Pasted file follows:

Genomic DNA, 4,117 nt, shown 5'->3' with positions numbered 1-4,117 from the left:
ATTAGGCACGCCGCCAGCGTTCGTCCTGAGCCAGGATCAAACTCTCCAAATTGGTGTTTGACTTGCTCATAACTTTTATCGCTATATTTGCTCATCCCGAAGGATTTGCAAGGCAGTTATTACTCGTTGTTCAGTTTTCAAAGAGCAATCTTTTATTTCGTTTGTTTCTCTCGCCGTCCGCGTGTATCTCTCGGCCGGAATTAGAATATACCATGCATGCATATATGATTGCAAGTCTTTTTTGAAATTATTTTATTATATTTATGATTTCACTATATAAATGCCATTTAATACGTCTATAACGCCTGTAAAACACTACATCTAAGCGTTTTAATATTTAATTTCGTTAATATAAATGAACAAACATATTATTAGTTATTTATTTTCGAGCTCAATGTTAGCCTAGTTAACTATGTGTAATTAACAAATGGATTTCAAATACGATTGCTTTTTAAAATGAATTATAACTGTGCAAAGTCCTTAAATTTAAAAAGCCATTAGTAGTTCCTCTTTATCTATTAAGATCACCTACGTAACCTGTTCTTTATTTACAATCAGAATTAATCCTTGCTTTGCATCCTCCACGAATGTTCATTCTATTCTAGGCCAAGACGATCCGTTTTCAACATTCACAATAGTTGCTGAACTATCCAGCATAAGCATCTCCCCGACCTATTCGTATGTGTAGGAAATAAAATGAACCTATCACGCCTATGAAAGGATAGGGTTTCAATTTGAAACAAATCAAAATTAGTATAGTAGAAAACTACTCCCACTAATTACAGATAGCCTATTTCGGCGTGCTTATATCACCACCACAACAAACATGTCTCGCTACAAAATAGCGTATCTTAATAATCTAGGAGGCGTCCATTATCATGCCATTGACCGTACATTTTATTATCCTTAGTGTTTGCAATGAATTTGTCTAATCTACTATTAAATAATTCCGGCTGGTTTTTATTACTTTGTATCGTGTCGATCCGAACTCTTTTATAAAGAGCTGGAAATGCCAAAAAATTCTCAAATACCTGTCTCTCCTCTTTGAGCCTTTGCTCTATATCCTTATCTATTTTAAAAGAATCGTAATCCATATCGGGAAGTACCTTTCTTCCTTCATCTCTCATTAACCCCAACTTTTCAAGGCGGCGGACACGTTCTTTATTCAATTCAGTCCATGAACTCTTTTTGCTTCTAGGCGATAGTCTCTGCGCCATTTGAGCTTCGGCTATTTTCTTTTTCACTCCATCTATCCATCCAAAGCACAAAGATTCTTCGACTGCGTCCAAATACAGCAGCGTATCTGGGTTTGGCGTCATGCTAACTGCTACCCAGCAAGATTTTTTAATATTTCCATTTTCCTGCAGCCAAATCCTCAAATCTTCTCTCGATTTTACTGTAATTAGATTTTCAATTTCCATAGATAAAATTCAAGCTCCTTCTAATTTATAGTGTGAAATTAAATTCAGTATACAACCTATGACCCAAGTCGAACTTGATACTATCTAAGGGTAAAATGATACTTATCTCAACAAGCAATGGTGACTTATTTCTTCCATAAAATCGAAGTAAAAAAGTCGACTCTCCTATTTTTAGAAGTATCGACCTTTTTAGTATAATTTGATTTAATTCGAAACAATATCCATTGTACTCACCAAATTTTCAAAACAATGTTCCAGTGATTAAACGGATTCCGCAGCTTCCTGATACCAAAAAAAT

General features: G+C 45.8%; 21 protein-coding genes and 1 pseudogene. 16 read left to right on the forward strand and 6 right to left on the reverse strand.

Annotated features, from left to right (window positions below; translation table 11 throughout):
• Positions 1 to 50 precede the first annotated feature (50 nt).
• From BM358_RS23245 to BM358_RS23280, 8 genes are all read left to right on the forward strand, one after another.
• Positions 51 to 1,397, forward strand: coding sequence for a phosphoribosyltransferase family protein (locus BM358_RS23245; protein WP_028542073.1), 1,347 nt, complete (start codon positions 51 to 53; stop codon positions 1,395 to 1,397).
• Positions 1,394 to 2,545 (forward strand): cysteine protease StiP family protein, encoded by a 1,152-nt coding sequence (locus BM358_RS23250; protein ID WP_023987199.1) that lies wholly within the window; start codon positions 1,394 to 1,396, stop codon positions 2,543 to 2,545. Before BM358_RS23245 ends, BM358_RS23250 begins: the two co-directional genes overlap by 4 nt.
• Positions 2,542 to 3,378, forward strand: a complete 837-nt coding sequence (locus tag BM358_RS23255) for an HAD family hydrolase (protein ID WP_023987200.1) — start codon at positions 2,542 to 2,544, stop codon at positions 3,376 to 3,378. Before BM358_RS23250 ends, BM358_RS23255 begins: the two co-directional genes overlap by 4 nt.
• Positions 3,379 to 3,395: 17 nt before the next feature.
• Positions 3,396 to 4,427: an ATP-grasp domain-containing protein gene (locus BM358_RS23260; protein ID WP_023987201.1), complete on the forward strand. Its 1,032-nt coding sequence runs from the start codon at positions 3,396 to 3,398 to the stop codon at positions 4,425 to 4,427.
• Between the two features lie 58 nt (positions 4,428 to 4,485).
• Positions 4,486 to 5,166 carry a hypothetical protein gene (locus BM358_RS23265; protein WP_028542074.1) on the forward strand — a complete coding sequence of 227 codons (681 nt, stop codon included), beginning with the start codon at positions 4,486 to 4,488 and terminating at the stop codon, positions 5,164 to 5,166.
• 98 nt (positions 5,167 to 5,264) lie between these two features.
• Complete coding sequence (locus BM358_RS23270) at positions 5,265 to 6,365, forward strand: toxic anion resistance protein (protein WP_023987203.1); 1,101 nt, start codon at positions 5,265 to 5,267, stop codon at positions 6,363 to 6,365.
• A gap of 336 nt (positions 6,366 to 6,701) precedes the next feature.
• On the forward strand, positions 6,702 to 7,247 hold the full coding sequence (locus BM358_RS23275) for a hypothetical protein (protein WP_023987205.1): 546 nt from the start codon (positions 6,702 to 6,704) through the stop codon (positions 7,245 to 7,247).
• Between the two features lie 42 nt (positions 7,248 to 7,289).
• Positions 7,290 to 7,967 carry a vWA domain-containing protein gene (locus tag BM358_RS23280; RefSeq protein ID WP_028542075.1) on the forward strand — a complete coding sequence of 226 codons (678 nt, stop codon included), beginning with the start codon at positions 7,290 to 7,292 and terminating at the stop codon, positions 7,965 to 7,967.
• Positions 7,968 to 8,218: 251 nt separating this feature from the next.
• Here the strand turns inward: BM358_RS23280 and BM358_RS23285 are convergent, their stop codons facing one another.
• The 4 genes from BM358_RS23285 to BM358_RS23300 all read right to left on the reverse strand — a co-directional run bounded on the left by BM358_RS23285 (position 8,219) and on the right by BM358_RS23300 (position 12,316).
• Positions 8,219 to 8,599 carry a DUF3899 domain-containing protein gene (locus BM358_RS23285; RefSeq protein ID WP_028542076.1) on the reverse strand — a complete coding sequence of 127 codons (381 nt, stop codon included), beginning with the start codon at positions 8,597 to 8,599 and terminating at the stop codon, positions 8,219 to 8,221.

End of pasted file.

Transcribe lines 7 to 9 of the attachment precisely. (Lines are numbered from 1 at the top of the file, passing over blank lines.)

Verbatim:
• Positions 51 to 1,397, forward strand: coding sequence for a phosphoribosyltransferase family protein (locus BM358_RS23245; protein WP_028542073.1), 1,347 nt, complete (start codon positions 51 to 53; stop codon positions 1,395 to 1,397).
• Positions 1,394 to 2,545 (forward strand): cysteine protease StiP family protein, encoded by a 1,152-nt coding sequence (locus BM358_RS23250; protein ID WP_023987199.1) that lies wholly within the window; start codon positions 1,394 to 1,396, stop codon positions 2,543 to 2,545. Before BM358_RS23245 ends, BM358_RS23250 begins: the two co-directional genes overlap by 4 nt.
• Positions 2,542 to 3,378, forward strand: a complete 837-nt coding sequence (locus tag BM358_RS23255) for an HAD family hydrolase (protein ID WP_023987200.1) — start codon at positions 2,542 to 2,544, stop codon at positions 3,376 to 3,378. Before BM358_RS23250 ends, BM358_RS23255 begins: the two co-directional genes overlap by 4 nt.